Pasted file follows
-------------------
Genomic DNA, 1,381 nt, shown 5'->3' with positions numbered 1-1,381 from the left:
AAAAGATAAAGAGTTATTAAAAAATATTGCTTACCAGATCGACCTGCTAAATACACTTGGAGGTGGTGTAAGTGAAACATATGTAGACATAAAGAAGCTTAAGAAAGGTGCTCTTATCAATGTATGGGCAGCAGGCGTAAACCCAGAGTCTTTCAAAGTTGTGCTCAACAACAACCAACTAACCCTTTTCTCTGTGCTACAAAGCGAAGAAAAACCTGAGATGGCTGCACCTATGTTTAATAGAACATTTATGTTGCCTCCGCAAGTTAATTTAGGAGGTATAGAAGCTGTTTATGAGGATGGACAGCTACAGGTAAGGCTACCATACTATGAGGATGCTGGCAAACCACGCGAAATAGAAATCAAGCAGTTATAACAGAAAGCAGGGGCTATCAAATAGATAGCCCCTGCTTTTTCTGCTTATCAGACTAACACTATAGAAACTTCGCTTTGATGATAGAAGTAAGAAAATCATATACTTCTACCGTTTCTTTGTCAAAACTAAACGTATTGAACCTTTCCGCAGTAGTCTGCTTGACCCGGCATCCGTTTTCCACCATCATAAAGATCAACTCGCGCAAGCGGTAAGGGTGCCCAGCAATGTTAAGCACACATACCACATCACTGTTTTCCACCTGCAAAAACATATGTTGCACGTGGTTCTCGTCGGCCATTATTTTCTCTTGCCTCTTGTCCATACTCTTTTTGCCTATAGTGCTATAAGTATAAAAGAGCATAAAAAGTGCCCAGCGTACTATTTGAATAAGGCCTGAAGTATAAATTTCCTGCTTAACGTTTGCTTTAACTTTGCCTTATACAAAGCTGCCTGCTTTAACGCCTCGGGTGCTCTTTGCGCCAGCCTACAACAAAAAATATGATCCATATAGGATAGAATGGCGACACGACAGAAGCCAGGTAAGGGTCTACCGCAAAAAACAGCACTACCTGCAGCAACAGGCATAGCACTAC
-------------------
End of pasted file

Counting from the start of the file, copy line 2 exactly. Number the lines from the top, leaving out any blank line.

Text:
AAAAGATAAAGAGTTATTAAAAAATATTGCTTACCAGATCGACCTGCTAAATACACTTGGAGGTGGTGTAAGTGAAACATATGTAGACATAAAGAAGCTTAAGAAAGGTGCTCTTATCAATGTATGGGCAGCAGGCGTAAACCCAGAGTCTTTCAAAGTTGTGCTCAACAACAACCAACTAACCCTTTTCTCTGTGCTACAAAGCGAAGAAAAACCTGAGATGGCTGCACCTATGTTTAATAGAACATTTATGTTGCCTCCGCAAGTTAATTTAGGAGGTATAGAAGCTGTTTATGAGGATGGACAGCTACAGGTAAGGCTACCATACTATGAGGATGCTGGCAAACCACGCGAAATAGAAATCAAGCAGTTATAACAGAAAGCAGGGGCTATCAAATAGATAGCCCCTGCTTTTTCTGCTTATCAGACTAACACTATAGAAACTTCGCTTTGATGATAGAAGTAAGAAAATCATATACTTCTACCGTTTCTTTGTCAAAACTAAACGTATTGAACCTTTCCGCAGTAGTCTGCTTGACCCGGCATCCGTTTTCCACCATCATAAAGATCAACTCGCGCAAGCGGTAAGGGTGCCCAGCAATGTTAAGCACACATACCACATCACTGTTTTCCACCTGCAAAAACATATGTTGCACGTGGTTCTCGTCGGCCATTATTTTCTCTTGCCTCTTGTCCATACTCTTTTTGCCTATAGTGCTATAAGTATAAAAGAGCATAAAAAGTGCCCAGCGTACTATTTGAATAAGGCCTGAAGTATAAATTTCCTGCTTAACGTTTGCTTTAACTTTGCCTTATACAAAGCTGCCTGCTTTAACGCCTCGGGTGCTCTTTGCGCCAGCCTACAACAAAAAATATGATCCATATAGGATAGAATGGCGACACGACAGAAGCCAGGTAAGGGTCTACCGCAAAAAACAGCACTACCTGCAGCAACAGGCATAGCACTAC